The diabolical Mr. Big and Globoco Inc. are ruthlessly felling the arctic forests and partaking in off-shore oil-drilling without concern for the adorable wildlife or their environment. Typically, this would be the type of inconvenience handled by Mr. Gore, but in Polar Panic you play as a polar bear. Not just any polar bear, however, you play as a polar bear named Polar Bear. Okay, so our protagonistís parents werenít too imaginative, but does this ice cube-sliding action-puzzler have enough creativity to grab you and your cold cash?
Polar Panicís main Story Mode is a simple, yet hectic affair consisting of fifty mazes predominantly full of snow and ice blocks. Snow blocks disintegrate when kicked, while ice blocks slide until they hit another block or the edge of the environment. The goal of each level is to wipe out the human enemies as quickly as possible by shoving ice blocks into them and their igloo spawning points. The levels also have other objectives that include destroying snowmen for bonus points and rescuing your caged polar bear friends. These secondary goals are where your mind will truly be tested. To liberate your furry companions, youíll often need to carefully maneuver special dynamite crates and strategically slide blocks onto weight-activated switches. Since every level has a rigid time limit, meeting these optional goals offers a nice challenge and encourages the replaying of stages. Additionally, after every ten stages, youíll be faced with a boss battle featuring Mr. Big and his latest Dr. Robotnik-esque mechanical contraption.
The differing kinds of enemies are really what makes the game enjoyable and a bit similar to the Bomberman-style of gameplay. Early on, standard trappers simply carry clubs, but new enemy types are quickly added with flamethrowers, freeze rays, dart guns, and dynamite. This wintry mix of villains ups the ante not only in terms of needing to avoid the varied attacks, but in also providing laughable opportunities of baiting the enemies into wiping one another out. I also got a chuckle out of my own demises as, more often than not, they seemed to be self-inflicted deaths of ďpainting myself into a cornerĒ. Lending to additional Wile E. Coyote moments are tanker-based stages with oil barrels rolling back and forth as the ship sways. Less enjoyable were the few lives I lost due to it being somewhat difficult to differentiate between snow cubes (white) and ice cubes (different shade of white) when the action became frenzied.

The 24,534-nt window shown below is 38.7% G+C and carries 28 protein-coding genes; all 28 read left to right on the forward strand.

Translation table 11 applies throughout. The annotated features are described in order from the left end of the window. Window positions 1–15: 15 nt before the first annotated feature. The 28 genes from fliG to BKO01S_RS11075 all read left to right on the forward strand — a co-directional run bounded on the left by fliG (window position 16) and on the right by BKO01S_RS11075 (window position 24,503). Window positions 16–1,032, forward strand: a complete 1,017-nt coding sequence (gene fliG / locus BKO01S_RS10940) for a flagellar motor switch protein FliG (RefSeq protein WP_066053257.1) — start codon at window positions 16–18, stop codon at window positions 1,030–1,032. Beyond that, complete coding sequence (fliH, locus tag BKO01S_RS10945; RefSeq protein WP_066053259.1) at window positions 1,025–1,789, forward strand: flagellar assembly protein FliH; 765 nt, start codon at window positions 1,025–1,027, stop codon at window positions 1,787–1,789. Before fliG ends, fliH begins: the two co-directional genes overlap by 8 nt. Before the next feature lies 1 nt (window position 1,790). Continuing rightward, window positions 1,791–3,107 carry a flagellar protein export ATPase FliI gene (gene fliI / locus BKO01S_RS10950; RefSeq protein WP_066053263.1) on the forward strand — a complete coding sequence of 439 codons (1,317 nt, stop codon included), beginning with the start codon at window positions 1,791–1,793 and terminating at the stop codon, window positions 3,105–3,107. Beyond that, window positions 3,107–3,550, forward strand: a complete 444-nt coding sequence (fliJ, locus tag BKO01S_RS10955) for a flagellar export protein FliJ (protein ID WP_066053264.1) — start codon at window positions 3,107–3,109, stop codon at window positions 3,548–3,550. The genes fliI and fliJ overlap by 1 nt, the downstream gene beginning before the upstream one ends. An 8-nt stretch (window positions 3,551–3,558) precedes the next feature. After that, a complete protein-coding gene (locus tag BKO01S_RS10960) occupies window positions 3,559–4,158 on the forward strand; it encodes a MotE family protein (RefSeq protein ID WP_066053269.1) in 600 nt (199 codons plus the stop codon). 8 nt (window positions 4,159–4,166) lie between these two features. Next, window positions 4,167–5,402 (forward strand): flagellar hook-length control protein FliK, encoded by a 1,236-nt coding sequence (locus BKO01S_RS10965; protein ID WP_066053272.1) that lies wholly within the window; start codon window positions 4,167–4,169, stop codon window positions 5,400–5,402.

Along with the Story Mode, Polar Panic also includes two other modes: Puzzle Mode and Survivor Mode. Puzzle Mode contains fifty enemy-free stages with a focus on timely completion using as few moves as possible. After only a handful of puzzles, though, I became disinterested in these slower-paced crate-pushing exercises. Fortunately, the Survival Mode more closely resembles the play style found in Story Mode and allows up to four people on the same couch to deal with wave after wave of enemies with a few different competitive and co-operative game options. What little I played of the Survivor Mode seemed fun (especially if you have kids), but the local only multiplayer limits your options.
All in all, Polar Panicís simple premise combined with the inevitably humorous downfalls of the evil trappers and Polar Bear alike kept me amused for the two hours it took to work my way through the Story Mode. That said, itís unlikely that Iíll return to finish the Puzzle Mode or take the time to rescue all of the polar bears and earn the top rankings.
Outstanding | Very Good | Fair | Poor | Awful
Recommended Buy Price: $6.00
Current MSRP: $10.00
Polar Panic was provided for review by Valcon Games. The gameís Story Mode was finished on Normal difficulty in two hours, but very few bears were saved in the making of this review. An additional hour was spent trying out the Puzzle and Survivor Modes. I accumulated 7 Achievements for 95 GamerScore, and completing the Story Mode also unlocked two Gamer Pics. Polar Panic is available on the Xbox 360 and PlayStation 3.